Amendment I (Religion)
House of Representatives, Returned Bill21, 23 Feb. 1811Annals 22:982--85, 995, 997
A Message was received from the President of the United States, by Mr. Edward Coles, his Secretary, who, by command of the President, returned to the House the bill passed by the two Houses entitled "An act incorporating the Protestant Episcopal Church in the town of Alexandria, in the District of Columbia," and presented to the President for his approbation and signature, on Thursday the fourteenth instant, to which bill the President having made objections, the same were also delivered in by the said Secretary, who then withdrew.
The objections were read, and ordered to be entered at large on the Journal, as follows:
To the House of Representatives of the United States:
February 21, 1811.
Mr. Bassett suggested the reference of the Message to a select committee.
The Speaker conceived that the article on the Constitution on this subject required that the House should proceed to a reconsideration of the bill.
On motion of Mr. Pitkin, the House proceeded to reconsider the bill.
The Message was again read, as also was the following clause of the Constitution:
"Every bill which shall have passed the House of Representatives and the Senate, shall, before it becomes a law, be presented to the President of the United States; if he approve, he shall sign it; but if not, he shall return it, with his objections, to that House in which it shall have originated, who shall enter the objections at large on their Journal, and proceed to reconsider it. If, after such reconsideration, two-thirds of that House shall agree to pass the bill, it shall be sent, together with the objections, to the other House, by which it shall likewise be reconsidered, and, if approved by two-thirds of that House, it shall become a law."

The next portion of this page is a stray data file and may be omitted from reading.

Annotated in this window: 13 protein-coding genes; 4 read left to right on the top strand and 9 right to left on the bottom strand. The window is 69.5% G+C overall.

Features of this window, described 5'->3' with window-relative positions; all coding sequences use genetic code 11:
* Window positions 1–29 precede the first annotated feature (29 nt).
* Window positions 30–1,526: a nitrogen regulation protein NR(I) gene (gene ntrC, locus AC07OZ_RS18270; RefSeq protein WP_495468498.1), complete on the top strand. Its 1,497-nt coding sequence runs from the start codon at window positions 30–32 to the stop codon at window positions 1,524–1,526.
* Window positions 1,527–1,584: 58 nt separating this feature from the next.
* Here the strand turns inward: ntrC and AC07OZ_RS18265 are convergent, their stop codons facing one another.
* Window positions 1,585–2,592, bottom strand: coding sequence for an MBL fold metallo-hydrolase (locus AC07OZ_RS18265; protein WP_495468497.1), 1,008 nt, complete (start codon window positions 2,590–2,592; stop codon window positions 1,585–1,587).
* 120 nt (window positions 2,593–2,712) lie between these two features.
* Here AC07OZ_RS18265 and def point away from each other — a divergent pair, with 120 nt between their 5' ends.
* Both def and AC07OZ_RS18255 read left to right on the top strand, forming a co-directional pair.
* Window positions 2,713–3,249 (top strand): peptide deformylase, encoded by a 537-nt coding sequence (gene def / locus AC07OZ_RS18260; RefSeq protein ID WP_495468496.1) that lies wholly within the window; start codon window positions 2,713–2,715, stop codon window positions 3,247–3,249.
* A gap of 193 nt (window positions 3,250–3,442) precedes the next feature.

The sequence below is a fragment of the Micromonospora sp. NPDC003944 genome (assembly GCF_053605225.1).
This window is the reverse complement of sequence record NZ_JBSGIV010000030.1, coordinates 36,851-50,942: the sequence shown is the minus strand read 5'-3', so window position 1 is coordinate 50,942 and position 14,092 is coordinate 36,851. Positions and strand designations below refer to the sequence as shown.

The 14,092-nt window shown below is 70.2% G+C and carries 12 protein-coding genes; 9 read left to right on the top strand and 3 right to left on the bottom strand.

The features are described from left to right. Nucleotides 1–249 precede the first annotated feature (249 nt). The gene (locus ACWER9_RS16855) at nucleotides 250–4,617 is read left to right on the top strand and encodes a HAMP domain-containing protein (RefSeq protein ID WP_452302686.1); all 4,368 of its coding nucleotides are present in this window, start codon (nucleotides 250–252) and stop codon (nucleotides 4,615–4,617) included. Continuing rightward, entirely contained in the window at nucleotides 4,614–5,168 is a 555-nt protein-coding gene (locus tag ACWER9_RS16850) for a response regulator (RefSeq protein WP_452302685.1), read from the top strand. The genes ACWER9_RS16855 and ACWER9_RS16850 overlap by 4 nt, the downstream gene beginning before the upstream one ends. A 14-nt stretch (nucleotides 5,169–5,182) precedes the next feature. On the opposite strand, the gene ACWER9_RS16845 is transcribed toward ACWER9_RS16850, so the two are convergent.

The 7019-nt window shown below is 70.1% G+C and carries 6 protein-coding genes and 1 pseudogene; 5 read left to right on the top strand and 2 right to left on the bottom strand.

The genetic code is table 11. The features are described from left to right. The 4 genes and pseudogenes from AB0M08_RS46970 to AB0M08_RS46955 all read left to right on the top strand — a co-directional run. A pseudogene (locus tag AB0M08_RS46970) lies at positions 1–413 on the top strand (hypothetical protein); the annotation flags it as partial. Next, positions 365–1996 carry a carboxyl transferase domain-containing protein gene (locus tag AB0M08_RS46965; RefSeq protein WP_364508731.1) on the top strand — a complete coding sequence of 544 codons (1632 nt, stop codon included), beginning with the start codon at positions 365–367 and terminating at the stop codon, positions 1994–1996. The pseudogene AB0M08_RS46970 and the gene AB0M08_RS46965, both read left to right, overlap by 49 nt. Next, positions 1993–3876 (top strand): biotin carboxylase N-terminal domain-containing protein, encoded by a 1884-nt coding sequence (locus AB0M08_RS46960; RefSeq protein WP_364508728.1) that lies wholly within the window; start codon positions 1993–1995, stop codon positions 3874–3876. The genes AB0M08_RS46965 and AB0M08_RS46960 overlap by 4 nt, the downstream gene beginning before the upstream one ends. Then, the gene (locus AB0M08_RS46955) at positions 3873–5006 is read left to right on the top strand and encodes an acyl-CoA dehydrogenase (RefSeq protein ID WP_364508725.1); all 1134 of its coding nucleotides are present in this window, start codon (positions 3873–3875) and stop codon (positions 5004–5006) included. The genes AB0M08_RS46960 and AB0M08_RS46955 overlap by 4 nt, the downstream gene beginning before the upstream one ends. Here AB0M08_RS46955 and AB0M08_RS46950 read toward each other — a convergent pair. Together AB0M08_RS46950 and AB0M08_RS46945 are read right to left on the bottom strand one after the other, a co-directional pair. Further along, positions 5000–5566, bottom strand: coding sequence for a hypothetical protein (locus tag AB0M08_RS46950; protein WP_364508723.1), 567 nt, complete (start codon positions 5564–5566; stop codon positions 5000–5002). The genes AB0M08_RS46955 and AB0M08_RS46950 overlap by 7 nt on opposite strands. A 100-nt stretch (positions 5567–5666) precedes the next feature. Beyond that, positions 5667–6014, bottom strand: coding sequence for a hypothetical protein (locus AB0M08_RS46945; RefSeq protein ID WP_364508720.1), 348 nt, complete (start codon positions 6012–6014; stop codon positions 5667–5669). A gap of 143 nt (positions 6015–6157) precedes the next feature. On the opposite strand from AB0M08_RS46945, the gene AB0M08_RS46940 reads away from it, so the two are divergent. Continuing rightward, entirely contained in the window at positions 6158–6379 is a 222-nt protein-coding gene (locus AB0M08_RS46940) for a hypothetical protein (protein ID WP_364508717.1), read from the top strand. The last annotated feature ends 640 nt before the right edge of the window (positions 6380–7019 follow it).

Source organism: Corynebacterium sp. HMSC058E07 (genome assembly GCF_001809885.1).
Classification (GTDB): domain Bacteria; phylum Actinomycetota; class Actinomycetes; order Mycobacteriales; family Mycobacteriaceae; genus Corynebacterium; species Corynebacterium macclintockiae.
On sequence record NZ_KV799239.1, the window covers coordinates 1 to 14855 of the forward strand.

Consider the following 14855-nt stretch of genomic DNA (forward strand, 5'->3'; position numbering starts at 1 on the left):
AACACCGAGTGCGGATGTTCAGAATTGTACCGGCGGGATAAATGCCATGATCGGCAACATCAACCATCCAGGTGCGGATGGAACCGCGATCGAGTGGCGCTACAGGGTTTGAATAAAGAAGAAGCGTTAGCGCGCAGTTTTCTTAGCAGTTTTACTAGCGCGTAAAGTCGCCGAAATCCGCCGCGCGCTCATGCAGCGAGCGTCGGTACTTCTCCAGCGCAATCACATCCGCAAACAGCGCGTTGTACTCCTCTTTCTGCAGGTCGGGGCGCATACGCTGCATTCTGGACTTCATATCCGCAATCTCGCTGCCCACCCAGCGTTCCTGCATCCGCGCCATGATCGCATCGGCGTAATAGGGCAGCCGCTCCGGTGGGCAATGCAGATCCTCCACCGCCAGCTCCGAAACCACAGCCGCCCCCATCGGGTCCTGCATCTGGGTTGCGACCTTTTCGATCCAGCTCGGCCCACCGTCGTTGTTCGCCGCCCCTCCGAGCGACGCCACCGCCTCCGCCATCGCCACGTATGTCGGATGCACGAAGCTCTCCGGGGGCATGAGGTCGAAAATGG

Mr. Randolph asked whether a motion for indefinite postponement would, in the opinion of the Speaker, lie in this case?
The Speaker believed not.
The following article of the Constitution was then read by request:
"Congress shall make no law respecting an establishment of religion, or prohibiting the free exercise thereof; or abridging the freedom of speech, or of the press; or the right of the people peaceably to assemble, and to petition the Government for a redress of grievances."
Mr. Bassett said, though the Constitution had prescribed a reconsideration of the bill when returned, the mode of reconsideration was not prescribed; and it might as well be by reference to a select committee as in any other mode. The bill might, perhaps, be amended. Of their power to amend it in its present stage, however, he was not certain.
Mr. Smilie conceived the Constitution peremptorily to require an immediate decision.
Mr. Pitkin said, that this question was new to him. He had no idea that the Constitution precluded Congress from passing laws to incorporate religious societies for the purpose of enabling them to hold property, &c. He had always held the Constitution to intend to prevent the establishment of a National Church, such as the Church of England--a refusal to subscribe to the tenets of which was to exclude a citizen from office, &c. Desiring time for reflection, he therefore wished the bill to lie on the table for further consideration.
Mr. Pickman said, it appeared to him that the bill was not an important one, a refusal to pass which would be productive of any serious injury; and yet, that a full discussion of the principles it involved would occupy the whole of the remainder of the session. If two-thirds of the House were to refuse to proceed to a reconsideration, the bill would be ipso facto at an end; and this he thought would be the best course, &c., considering all the circumstances.